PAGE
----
Michigan was regarded at the East as being as much Indian territory
as any portions of the country in the more remote West have since
become. Detroit was the extreme limit of regular steamboat navigation
westward upon the lakes; indeed, but few sailing vessels found
inducement to proceed further. If there are few who are interested in
the recital of the past, similar to those here named, there are fewer
still whose personal knowledge dates back so far, and who are both able
and willing to furnish the same for publication.
On Monday, the last day of August, 1828, the writer set out
from his home in central New York in company with some friends who had
decided to make their future home in Detroit, this new and beautiful
city of the West. We left by stage at an early hour in the morning and,
after a long and tiresome day's ride, reached what was then called "Salt
Point," afterwards Syracuse. We here embarked the next morning on the
canal for Buffalo, a method of travel but recently introduced but
exceedingly popular on account of its freedom from fatigue and because
of the greater social advantages, as well as being cheaper than by
stage, the only other method of public conveyance in the direction we
After journeying in this manner for three days and nights we
reached Buffalo, then only a good sized village, in time to take
passage Friday morning on the good steamer Niagara, whereof Pease was
master, and bound for Detroit. We counted ourselves fortunate in having
secured passage on this vessel, though the smallest on the line, yet
first on account of her reliability as to time and ability to complete
the round trip, Buffalo to Detroit, and return within a week. Of the six
vessels comprising the line four are remembered (and the same number of
Captains) ...The Henry Clay, Cuyahoga, William Penn, and Niagara. The
captains were Norton, Blake, Milas, and Pease, the latter in the
The second steamboat on Lake Erie was the Superior, built in
1822. This vessel, at the time of my journey, the fall of 1828, was
lying partly sunk in Buffalo Creek, her engine removed, and otherwise
thoroughly dismantled. I do not think she was ever in commission
afterward, at least as a steamer.. . .
We reached Detroit on Sunday at noon. A gun was fired from
on board the steamer, as was customary on all the boats of the line,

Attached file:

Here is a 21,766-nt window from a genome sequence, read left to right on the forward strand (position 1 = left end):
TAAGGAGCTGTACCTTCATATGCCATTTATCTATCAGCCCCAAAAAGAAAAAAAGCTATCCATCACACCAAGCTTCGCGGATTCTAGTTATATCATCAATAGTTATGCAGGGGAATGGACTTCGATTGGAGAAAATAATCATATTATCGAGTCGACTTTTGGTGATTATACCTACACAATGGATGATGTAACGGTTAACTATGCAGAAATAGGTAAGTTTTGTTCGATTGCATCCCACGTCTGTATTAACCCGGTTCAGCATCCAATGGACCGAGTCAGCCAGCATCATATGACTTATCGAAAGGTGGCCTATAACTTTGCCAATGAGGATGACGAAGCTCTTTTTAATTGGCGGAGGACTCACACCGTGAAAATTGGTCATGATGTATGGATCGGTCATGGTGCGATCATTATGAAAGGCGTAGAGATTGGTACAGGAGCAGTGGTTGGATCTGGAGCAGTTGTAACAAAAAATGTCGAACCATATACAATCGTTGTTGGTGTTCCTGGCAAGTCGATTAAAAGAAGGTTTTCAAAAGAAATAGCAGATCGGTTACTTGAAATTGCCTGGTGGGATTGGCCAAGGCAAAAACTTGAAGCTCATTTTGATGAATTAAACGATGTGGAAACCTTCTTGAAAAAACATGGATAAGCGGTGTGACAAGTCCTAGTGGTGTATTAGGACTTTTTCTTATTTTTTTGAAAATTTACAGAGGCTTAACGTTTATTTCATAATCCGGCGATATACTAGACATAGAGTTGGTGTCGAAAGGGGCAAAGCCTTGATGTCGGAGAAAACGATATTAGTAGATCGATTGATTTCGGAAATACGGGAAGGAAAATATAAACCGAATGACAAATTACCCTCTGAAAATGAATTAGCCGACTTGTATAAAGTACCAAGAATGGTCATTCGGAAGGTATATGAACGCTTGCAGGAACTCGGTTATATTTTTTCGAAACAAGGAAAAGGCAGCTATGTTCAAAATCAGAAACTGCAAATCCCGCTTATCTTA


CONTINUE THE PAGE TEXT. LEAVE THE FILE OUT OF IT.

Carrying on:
when about a mile from the city. This usually brought to the landing a
large portion of the population, composed at that time very largely of
French with a free scattering of Indians.
I think all the other boats of the line made their landing
at the up-town docks, mostly Newberry's, but the Niagara came to a new
wharf which had recently been built about a mile further down the river,
where extensive improvements were being made, among them a hotel more
spacious and elegant than any previously existing in the city, known as
the Mansion House, kept by a New York landlord by the name of Alman. A
short distance below, fronting the river, was the pretty, home-like and
unpretentious residence of Gov. Cass.
Later in the autumn Gov. Cass chartered the steamer Henry
Clay for a month, going in her with his suite and Territorial officers
to Green Bay, where he had arranged to meet the tribe of the Winnebago
Indians, who were the owners and occupants of a large portion of the
adjacent territory. The desire of the Governor was to treat with them
for their possessions in exchange for lands farther west, and for other
valuable considerations. After a session of two weeks he was successful
in negotiating one of the most important and valuable treaties ever made
between our government and the Indian tribes.
The steamer and party on their return ran down Lake Michigan
to Fort Dearborn, an ancient stockade fort, which was all that existed
in the way of improvement where the city of Chicago is now.
Some weeks after the return to Detroit of the Governor and
party, on the afternoon of a beautiful, balmy Indian summer's day, there
appeared on the broad river above the city, stretching away as far as
the eye could reach toward Lake St. Clair, a vast flotilla of canoes,
bringing as voyagers in this manner, all the way from Green Bay, many
hundreds of the Governor's friends, the Winnebagoes. This trip was taken
according to a promise that they would repay the visit he had made to
them. Before evening all had arrived and landed upon the river's bank
above the city, where they were welcomed by the Governor - and in fact
by nearly the entire population of the city. There were about as many of
one sex as of the other, and of all ages, dressed in their best apparel
- doubtless to a large extent consisting of all blankets and other
articles given or paid to them at the time the treaty was made.
The visit lasted two or three weeks, during which time they
were the guests of the Governor, and were well provided for. The
military and police force of the city were made particularly subservient
to their protection and care.
This was to most of them their first introduction to
civilized life, and it must be said that to their manners and deportment
there was not at first any exceptions to be noted; but it must, also,
with equal truth, be said that toward the last it became evident that
they were not improving as a result of their intercourse with the
Hundreds of them frequently assembled on the green in front
of the Governor's residence, where they engaged for an hour or more at
evening in the violent contortions they called dances, peculiar to the
race, all of them sufficiently exciting, but the war dance most of all.
They finally embarked in the same manner in which they came,
for a passage through the solitary lakes, several hundred miles to
From: TRAVELING ON THE GREAT LAKES WHEN DETROIT WAS YOUNG by H. Massey. Michigan Pioneer and Historical Collections. 7 (1886): 131-133.
Moore, Anna S. Some Notes on the Argo: Detroit's First Steamboat. Inland Seas 1993 49 (4): 242-245.